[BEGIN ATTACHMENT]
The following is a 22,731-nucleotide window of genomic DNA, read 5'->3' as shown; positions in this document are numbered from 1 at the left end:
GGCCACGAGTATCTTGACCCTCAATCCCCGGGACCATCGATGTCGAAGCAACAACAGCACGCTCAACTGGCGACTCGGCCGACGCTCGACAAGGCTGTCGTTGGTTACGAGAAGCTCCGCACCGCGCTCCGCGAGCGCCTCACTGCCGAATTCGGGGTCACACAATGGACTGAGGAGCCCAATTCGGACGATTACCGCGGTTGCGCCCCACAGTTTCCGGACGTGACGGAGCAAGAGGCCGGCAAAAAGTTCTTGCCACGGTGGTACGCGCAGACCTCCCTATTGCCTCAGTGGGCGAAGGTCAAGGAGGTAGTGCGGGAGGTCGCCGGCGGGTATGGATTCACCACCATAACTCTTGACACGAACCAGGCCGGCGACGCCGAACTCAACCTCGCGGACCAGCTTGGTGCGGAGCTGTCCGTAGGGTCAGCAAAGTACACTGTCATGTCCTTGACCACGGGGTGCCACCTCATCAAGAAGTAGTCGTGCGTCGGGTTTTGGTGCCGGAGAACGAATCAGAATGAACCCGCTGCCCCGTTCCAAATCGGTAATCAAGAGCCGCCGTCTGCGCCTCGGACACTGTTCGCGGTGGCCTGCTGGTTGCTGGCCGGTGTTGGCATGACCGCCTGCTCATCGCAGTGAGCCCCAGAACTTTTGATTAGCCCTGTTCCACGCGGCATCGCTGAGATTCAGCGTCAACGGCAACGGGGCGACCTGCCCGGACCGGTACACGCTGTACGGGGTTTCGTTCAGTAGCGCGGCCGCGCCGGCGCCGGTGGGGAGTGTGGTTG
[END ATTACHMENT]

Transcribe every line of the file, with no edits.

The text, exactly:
The following is a 22,731-nucleotide window of genomic DNA, read 5'->3' as shown; positions in this document are numbered from 1 at the left end:
GGCCACGAGTATCTTGACCCTCAATCCCCGGGACCATCGATGTCGAAGCAACAACAGCACGCTCAACTGGCGACTCGGCCGACGCTCGACAAGGCTGTCGTTGGTTACGAGAAGCTCCGCACCGCGCTCCGCGAGCGCCTCACTGCCGAATTCGGGGTCACACAATGGACTGAGGAGCCCAATTCGGACGATTACCGCGGTTGCGCCCCACAGTTTCCGGACGTGACGGAGCAAGAGGCCGGCAAAAAGTTCTTGCCACGGTGGTACGCGCAGACCTCCCTATTGCCTCAGTGGGCGAAGGTCAAGGAGGTAGTGCGGGAGGTCGCCGGCGGGTATGGATTCACCACCATAACTCTTGACACGAACCAGGCCGGCGACGCCGAACTCAACCTCGCGGACCAGCTTGGTGCGGAGCTGTCCGTAGGGTCAGCAAAGTACACTGTCATGTCCTTGACCACGGGGTGCCACCTCATCAAGAAGTAGTCGTGCGTCGGGTTTTGGTGCCGGAGAACGAATCAGAATGAACCCGCTGCCCCGTTCCAAATCGGTAATCAAGAGCCGCCGTCTGCGCCTCGGACACTGTTCGCGGTGGCCTGCTGGTTGCTGGCCGGTGTTGGCATGACCGCCTGCTCATCGCAGTGAGCCCCAGAACTTTTGATTAGCCCTGTTCCACGCGGCATCGCTGAGATTCAGCGTCAACGGCAACGGGGCGACCTGCCCGGACCGGTACACGCTGTACGGGGTTTCGTTCAGTAGCGCGGCCGCGCCGGCGCCGGTGGGGAGTGTGGTTG